It’s a dog-eat-dog world out there, or in the case of the southeastern United States, it’s an alligator-eat-shark kind of a world, according to an unsettling new study from Kansas State University scientists.
The American alligator, also known as Alligator mississippiensis, is an “opportunistic feeder,” which is exactly what it sounds like. These gators prefer to munch on crustaceans, snails, and fish, but they won’t turn down an exotic meal if one suddenly presents itself.
As new research published in Southeastern Naturalist shows, American alligators—in an example of predator-on-predator action—periodically snatch and consume sharks. The new study, authored by Kansas State University researcher James Nifong and IMSS wildlife biologist Russell Lowers, is the first to provide scientific evidence showing that this behavior is real, and that widespread interaction exists between the two species.
For the study, Nifong temporarily captured 500 living alligators and pumped their stomachs to see what they’d been feasting on (so, you wanna be a scientist?…). He and Lowers documented four different species of sharks, including the nurse shark, and even stingrays (another previously undocumented prey animal). These sharks, or elasmobranchs, may not be as big as many of the ones featured on Shark Week, but they’re sharks nonetheless.
This all seems wildly improbable given that alligators are a freshwater species, and sharks a saltwater species, but it’s not uncommon for sharks and rays to venture into freshwater areas. At the same time, alligators are capable of traveling between freshwater and marine habitats; gators don’t have salt glands, which filter salt water, like true crocodiles, but that doesn’t prevent them from making these journeys.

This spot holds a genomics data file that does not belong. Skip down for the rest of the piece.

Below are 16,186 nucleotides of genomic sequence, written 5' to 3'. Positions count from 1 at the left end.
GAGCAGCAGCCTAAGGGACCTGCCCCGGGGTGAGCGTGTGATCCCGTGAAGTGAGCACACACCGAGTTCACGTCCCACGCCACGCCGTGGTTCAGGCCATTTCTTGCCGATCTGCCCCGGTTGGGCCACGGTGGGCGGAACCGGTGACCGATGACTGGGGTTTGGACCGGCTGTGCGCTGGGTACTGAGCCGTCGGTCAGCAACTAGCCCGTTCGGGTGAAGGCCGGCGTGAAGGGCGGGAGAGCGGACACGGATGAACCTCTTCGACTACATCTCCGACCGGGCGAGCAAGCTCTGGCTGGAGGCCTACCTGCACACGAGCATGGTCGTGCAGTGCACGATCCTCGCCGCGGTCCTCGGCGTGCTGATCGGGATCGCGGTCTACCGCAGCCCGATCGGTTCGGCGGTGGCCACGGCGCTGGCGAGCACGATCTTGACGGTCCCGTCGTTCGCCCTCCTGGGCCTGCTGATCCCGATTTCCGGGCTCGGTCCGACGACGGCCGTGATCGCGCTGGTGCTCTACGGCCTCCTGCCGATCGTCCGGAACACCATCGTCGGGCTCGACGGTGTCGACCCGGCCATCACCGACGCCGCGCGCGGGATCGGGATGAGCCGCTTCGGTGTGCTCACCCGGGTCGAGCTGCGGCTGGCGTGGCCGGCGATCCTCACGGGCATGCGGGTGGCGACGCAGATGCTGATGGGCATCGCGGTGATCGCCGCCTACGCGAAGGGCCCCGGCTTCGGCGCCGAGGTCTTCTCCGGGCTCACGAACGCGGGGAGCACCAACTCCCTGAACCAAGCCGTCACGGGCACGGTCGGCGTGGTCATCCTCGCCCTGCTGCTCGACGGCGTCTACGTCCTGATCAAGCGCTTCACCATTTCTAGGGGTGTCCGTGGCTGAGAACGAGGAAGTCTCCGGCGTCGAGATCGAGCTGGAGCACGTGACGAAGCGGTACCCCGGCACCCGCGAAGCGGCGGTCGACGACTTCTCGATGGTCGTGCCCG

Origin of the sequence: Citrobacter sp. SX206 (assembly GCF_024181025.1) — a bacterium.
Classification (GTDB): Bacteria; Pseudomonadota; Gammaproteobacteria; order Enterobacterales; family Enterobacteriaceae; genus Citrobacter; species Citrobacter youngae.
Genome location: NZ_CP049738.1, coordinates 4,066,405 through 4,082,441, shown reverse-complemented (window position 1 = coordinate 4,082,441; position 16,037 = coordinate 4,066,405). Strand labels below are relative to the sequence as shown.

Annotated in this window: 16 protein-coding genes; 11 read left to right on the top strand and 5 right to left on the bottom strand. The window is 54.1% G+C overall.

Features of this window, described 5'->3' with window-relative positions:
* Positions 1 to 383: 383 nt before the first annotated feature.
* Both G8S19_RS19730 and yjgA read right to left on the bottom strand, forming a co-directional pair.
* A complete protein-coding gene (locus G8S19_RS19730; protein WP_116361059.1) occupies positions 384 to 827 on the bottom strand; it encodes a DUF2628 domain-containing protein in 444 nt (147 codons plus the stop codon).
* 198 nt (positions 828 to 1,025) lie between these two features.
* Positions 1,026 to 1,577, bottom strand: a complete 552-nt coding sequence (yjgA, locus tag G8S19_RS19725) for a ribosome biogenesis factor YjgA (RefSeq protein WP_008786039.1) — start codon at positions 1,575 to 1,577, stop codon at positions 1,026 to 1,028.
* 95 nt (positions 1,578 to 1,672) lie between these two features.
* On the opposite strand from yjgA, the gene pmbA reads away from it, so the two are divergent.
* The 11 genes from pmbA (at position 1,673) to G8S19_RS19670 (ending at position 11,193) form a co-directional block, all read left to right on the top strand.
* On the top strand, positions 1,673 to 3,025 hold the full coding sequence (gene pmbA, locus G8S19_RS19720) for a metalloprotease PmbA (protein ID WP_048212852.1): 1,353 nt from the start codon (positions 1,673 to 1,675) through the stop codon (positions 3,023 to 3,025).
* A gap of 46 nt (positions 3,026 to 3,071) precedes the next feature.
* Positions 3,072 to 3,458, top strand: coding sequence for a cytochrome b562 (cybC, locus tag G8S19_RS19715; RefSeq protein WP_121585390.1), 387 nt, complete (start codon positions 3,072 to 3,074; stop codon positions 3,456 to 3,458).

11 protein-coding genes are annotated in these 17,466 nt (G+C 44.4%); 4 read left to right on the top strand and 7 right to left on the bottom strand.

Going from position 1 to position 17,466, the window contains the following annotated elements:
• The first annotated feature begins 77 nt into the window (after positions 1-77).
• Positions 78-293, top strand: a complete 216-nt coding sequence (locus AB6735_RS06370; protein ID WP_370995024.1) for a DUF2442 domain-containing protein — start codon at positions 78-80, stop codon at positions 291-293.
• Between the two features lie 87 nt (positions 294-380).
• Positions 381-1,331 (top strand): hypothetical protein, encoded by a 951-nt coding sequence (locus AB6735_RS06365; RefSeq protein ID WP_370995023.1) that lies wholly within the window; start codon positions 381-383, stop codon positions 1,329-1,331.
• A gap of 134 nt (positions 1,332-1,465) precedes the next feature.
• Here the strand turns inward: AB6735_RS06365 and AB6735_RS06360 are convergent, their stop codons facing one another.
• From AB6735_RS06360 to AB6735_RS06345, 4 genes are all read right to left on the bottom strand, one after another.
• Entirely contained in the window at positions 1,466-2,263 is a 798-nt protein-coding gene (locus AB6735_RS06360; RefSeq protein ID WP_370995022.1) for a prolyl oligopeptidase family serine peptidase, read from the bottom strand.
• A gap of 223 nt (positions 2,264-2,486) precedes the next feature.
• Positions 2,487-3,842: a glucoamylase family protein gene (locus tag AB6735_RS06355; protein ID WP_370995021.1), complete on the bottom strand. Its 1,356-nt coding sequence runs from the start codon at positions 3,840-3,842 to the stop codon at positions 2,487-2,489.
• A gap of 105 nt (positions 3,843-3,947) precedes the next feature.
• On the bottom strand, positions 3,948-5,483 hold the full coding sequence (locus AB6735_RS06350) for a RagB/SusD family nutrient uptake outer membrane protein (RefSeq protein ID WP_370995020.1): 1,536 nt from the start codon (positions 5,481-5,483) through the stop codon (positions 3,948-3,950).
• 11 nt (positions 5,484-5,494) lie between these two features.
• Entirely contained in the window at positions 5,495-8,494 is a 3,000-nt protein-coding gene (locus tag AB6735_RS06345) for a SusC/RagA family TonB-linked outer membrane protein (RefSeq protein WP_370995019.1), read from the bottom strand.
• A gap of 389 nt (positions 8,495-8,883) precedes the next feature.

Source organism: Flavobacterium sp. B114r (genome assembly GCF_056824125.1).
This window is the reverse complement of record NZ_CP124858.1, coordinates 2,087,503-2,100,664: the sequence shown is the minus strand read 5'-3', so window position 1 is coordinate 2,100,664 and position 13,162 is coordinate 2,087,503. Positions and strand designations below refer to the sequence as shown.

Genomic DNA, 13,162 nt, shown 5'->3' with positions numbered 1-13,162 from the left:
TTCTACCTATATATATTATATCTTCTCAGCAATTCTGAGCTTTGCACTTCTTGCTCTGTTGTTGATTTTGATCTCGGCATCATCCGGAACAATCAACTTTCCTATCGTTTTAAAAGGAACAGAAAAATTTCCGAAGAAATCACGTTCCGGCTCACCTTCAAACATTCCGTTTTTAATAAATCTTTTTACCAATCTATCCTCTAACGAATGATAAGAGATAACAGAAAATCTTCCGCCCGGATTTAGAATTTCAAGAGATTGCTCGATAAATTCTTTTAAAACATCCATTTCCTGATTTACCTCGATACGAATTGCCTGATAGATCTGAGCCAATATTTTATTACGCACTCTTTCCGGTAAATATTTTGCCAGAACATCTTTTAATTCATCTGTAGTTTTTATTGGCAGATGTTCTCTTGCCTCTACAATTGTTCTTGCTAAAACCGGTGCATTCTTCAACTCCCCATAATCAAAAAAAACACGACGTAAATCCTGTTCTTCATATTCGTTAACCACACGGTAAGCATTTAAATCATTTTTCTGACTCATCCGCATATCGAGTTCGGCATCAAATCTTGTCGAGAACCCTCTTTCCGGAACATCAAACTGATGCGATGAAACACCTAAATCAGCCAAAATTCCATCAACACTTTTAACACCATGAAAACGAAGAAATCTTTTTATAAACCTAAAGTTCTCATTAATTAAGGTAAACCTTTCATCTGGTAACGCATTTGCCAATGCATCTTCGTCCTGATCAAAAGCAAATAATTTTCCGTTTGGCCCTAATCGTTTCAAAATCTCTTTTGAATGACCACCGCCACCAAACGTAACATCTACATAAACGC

“Alligators seek out fresh water in high-salinity environments,” said Nifong in a statement. “When it rains really hard, they can actually sip fresh water off the surface of the salt water. That can prolong the time they can stay in a saltwater environment.”
The researchers also equipped the gators with GPS transmitters to track their movements. They watched as the reptiles traveled between freshwater sources and estuaries, i.e. a partially enclosed coastal water body where freshwater and saltwater mix. It just so happens that estuaries host shark nurseries—which hungry alligators find irresistible.
Prior to this new study, only anecdotal accounts of such feeding habits existed, including some observations from an island off the Georgia coast. But now there’s evidence of these interactions from the Atlantic coast of Georgia around the Florida peninsula to the Gulf Coast and Florida panhandle. Naturalists and zoologists are now coming to grips with the fact that sharks and rays are more important to the gator’s diet than previously realized.
Interestingly, this is fascinating example of “reciprocal predation.” These two predators are now known to hunt each other.
“The frequency of one predator eating the other is really about size dynamic,” Nifong said “If a small shark swims by an alligator and the alligator feels like it can take the shark down, it will, but we also reviewed some old stories about larger sharks eating smaller alligators.”
Specifically, Nifong dug up news reports from the 19th century describing crazy scenes in which larges masses of sharks and alligators were engaged in pitched battles after flooding and high tides brought the two predators together. In one instance, sharks were attracted to blood from gators feeding on fish, but when the alligators were washed out to sea, the sharks attacked.
Wow, can nature ever be brutal.